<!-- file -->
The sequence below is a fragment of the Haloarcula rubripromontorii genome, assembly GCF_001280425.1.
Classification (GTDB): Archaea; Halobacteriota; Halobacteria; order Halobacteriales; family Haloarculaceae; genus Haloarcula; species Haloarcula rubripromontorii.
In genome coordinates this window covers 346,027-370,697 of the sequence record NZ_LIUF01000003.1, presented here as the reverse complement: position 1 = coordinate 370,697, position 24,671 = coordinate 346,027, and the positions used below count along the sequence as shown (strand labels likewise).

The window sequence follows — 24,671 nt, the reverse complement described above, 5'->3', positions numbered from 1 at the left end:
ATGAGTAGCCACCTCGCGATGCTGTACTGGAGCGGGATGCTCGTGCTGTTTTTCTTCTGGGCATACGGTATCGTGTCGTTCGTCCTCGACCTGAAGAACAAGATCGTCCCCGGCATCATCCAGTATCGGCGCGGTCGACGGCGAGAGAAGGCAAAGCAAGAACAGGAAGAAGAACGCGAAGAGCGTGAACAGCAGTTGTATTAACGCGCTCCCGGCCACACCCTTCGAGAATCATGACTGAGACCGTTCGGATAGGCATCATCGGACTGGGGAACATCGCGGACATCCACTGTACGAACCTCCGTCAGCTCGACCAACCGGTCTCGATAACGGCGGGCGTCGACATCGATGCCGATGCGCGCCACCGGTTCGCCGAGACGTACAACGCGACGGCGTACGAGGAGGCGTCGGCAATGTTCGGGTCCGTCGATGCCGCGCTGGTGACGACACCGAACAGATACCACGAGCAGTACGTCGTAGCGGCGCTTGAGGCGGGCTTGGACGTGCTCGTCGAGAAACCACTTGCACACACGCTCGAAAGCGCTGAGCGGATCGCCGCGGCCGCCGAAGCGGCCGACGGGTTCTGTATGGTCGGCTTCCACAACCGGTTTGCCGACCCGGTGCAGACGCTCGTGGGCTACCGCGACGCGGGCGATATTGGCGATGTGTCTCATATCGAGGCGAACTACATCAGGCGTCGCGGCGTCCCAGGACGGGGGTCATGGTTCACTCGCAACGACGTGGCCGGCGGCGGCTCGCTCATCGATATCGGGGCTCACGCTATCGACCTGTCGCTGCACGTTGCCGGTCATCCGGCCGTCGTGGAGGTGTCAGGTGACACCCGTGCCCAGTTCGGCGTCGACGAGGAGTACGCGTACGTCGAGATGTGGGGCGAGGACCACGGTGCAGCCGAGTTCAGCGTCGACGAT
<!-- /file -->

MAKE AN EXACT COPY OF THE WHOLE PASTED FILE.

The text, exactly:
The sequence below is a fragment of the Haloarcula rubripromontorii genome, assembly GCF_001280425.1.
Classification (GTDB): Archaea; Halobacteriota; Halobacteria; order Halobacteriales; family Haloarculaceae; genus Haloarcula; species Haloarcula rubripromontorii.
In genome coordinates this window covers 346,027-370,697 of the sequence record NZ_LIUF01000003.1, presented here as the reverse complement: position 1 = coordinate 370,697, position 24,671 = coordinate 346,027, and the positions used below count along the sequence as shown (strand labels likewise).

The window sequence follows — 24,671 nt, the reverse complement described above, 5'->3', positions numbered from 1 at the left end:
ATGAGTAGCCACCTCGCGATGCTGTACTGGAGCGGGATGCTCGTGCTGTTTTTCTTCTGGGCATACGGTATCGTGTCGTTCGTCCTCGACCTGAAGAACAAGATCGTCCCCGGCATCATCCAGTATCGGCGCGGTCGACGGCGAGAGAAGGCAAAGCAAGAACAGGAAGAAGAACGCGAAGAGCGTGAACAGCAGTTGTATTAACGCGCTCCCGGCCACACCCTTCGAGAATCATGACTGAGACCGTTCGGATAGGCATCATCGGACTGGGGAACATCGCGGACATCCACTGTACGAACCTCCGTCAGCTCGACCAACCGGTCTCGATAACGGCGGGCGTCGACATCGATGCCGATGCGCGCCACCGGTTCGCCGAGACGTACAACGCGACGGCGTACGAGGAGGCGTCGGCAATGTTCGGGTCCGTCGATGCCGCGCTGGTGACGACACCGAACAGATACCACGAGCAGTACGTCGTAGCGGCGCTTGAGGCGGGCTTGGACGTGCTCGTCGAGAAACCACTTGCACACACGCTCGAAAGCGCTGAGCGGATCGCCGCGGCCGCCGAAGCGGCCGACGGGTTCTGTATGGTCGGCTTCCACAACCGGTTTGCCGACCCGGTGCAGACGCTCGTGGGCTACCGCGACGCGGGCGATATTGGCGATGTGTCTCATATCGAGGCGAACTACATCAGGCGTCGCGGCGTCCCAGGACGGGGGTCATGGTTCACTCGCAACGACGTGGCCGGCGGCGGCTCGCTCATCGATATCGGGGCTCACGCTATCGACCTGTCGCTGCACGTTGCCGGTCATCCGGCCGTCGTGGAGGTGTCAGGTGACACCCGTGCCCAGTTCGGCGTCGACGAGGAGTACGCGTACGTCGAGATGTGGGGCGAGGACCACGGTGCAGCCGAGTTCAGCGTCGACGAT